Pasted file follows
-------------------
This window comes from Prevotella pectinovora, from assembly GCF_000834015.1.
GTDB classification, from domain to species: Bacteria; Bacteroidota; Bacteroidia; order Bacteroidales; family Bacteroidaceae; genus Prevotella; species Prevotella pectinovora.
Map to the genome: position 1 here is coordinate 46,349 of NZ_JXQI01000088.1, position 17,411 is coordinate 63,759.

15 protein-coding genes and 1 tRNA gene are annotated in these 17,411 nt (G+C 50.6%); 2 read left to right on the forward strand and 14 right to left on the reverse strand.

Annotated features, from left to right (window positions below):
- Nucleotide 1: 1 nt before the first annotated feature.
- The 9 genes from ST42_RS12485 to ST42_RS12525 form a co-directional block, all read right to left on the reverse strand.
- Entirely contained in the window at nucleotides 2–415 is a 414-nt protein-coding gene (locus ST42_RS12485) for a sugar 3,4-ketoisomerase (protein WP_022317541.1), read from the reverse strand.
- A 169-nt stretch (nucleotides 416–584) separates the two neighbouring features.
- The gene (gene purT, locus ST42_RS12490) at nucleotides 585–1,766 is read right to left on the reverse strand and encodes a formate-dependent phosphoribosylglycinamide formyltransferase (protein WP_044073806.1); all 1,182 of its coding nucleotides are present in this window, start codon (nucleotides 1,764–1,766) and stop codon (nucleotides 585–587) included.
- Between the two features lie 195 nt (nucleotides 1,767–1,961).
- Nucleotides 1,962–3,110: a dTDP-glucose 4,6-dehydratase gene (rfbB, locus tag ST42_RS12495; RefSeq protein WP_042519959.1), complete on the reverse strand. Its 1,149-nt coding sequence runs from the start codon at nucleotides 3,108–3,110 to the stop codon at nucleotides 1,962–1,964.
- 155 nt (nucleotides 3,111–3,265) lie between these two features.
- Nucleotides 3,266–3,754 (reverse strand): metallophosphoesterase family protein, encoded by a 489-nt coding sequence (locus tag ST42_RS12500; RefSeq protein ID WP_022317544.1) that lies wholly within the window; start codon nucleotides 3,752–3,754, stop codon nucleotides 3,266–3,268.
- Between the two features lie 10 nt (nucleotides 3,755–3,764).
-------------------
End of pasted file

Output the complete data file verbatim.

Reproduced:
This window comes from Prevotella pectinovora, from assembly GCF_000834015.1.
GTDB classification, from domain to species: Bacteria; Bacteroidota; Bacteroidia; order Bacteroidales; family Bacteroidaceae; genus Prevotella; species Prevotella pectinovora.
Map to the genome: position 1 here is coordinate 46,349 of NZ_JXQI01000088.1, position 17,411 is coordinate 63,759.

15 protein-coding genes and 1 tRNA gene are annotated in these 17,411 nt (G+C 50.6%); 2 read left to right on the forward strand and 14 right to left on the reverse strand.

Annotated features, from left to right (window positions below):
- Nucleotide 1: 1 nt before the first annotated feature.
- The 9 genes from ST42_RS12485 to ST42_RS12525 form a co-directional block, all read right to left on the reverse strand.
- Entirely contained in the window at nucleotides 2–415 is a 414-nt protein-coding gene (locus ST42_RS12485) for a sugar 3,4-ketoisomerase (protein WP_022317541.1), read from the reverse strand.
- A 169-nt stretch (nucleotides 416–584) separates the two neighbouring features.
- The gene (gene purT, locus ST42_RS12490) at nucleotides 585–1,766 is read right to left on the reverse strand and encodes a formate-dependent phosphoribosylglycinamide formyltransferase (protein WP_044073806.1); all 1,182 of its coding nucleotides are present in this window, start codon (nucleotides 1,764–1,766) and stop codon (nucleotides 585–587) included.
- Between the two features lie 195 nt (nucleotides 1,767–1,961).
- Nucleotides 1,962–3,110: a dTDP-glucose 4,6-dehydratase gene (rfbB, locus tag ST42_RS12495; RefSeq protein WP_042519959.1), complete on the reverse strand. Its 1,149-nt coding sequence runs from the start codon at nucleotides 3,108–3,110 to the stop codon at nucleotides 1,962–1,964.
- 155 nt (nucleotides 3,111–3,265) lie between these two features.
- Nucleotides 3,266–3,754 (reverse strand): metallophosphoesterase family protein, encoded by a 489-nt coding sequence (locus tag ST42_RS12500; RefSeq protein ID WP_022317544.1) that lies wholly within the window; start codon nucleotides 3,752–3,754, stop codon nucleotides 3,266–3,268.
- Between the two features lie 10 nt (nucleotides 3,755–3,764).